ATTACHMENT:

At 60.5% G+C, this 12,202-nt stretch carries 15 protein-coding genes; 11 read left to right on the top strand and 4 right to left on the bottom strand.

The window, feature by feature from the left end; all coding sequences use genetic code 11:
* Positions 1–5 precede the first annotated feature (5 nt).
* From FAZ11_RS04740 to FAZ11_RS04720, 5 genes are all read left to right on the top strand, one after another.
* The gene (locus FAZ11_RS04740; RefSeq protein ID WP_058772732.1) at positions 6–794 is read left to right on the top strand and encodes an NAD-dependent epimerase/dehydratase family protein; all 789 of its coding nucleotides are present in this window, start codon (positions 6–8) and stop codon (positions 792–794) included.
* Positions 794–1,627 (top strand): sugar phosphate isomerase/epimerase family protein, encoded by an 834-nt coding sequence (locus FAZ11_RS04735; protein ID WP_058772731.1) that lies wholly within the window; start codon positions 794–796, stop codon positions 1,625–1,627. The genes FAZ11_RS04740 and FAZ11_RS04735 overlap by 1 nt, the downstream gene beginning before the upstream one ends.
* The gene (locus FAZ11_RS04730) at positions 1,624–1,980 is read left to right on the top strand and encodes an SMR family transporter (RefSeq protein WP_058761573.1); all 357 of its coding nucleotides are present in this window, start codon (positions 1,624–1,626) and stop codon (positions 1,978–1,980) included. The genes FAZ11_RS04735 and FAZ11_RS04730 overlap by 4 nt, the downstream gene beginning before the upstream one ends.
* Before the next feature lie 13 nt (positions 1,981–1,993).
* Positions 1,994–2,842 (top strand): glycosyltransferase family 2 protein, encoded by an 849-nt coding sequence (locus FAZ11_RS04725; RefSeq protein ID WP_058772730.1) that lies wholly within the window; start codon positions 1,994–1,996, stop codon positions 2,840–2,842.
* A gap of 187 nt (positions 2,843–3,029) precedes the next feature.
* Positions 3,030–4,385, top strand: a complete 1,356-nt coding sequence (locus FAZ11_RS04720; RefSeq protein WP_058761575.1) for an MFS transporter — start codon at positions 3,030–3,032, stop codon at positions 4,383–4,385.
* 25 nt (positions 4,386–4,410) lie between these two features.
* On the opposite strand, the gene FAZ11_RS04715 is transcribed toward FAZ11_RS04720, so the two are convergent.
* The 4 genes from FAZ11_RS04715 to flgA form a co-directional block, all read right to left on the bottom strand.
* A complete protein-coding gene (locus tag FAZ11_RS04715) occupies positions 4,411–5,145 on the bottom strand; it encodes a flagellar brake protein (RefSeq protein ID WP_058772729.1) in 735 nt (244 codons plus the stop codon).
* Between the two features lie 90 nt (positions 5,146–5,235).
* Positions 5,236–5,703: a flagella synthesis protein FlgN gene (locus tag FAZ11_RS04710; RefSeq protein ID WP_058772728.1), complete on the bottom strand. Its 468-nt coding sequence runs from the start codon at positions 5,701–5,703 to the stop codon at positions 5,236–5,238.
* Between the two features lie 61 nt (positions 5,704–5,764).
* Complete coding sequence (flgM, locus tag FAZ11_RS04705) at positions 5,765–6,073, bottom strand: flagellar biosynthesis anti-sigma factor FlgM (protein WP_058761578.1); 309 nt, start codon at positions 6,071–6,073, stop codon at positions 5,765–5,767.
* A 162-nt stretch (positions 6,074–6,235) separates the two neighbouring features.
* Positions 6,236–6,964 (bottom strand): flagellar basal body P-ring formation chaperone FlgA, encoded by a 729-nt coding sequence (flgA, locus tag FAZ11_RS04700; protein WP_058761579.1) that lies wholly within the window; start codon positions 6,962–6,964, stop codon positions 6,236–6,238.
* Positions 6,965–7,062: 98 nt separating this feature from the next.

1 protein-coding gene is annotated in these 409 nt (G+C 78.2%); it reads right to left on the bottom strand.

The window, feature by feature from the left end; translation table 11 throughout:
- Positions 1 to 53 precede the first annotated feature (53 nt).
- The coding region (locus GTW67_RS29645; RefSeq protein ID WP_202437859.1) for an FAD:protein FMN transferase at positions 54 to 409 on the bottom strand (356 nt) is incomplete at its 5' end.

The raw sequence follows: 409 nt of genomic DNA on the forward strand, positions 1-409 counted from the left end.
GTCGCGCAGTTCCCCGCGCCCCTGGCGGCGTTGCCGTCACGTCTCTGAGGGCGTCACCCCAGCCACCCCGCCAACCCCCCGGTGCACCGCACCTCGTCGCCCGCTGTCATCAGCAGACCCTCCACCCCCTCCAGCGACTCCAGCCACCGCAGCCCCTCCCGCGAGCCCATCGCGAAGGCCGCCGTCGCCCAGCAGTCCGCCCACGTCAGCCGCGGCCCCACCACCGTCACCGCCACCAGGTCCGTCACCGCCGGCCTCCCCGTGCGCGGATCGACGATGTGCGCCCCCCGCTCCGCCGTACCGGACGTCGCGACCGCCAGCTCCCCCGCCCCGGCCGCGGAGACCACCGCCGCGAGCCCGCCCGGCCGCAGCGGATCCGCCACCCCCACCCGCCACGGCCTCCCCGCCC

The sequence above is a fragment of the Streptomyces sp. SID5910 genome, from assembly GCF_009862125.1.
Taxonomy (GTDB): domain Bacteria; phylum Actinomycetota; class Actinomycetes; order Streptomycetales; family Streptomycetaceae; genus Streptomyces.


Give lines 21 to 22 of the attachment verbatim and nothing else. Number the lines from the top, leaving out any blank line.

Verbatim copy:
* Positions 6,236–6,964 (bottom strand): flagellar basal body P-ring formation chaperone FlgA, encoded by a 729-nt coding sequence (flgA, locus tag FAZ11_RS04700; protein WP_058761579.1) that lies wholly within the window; start codon positions 6,962–6,964, stop codon positions 6,236–6,238.
* Positions 6,965–7,062: 98 nt separating this feature from the next.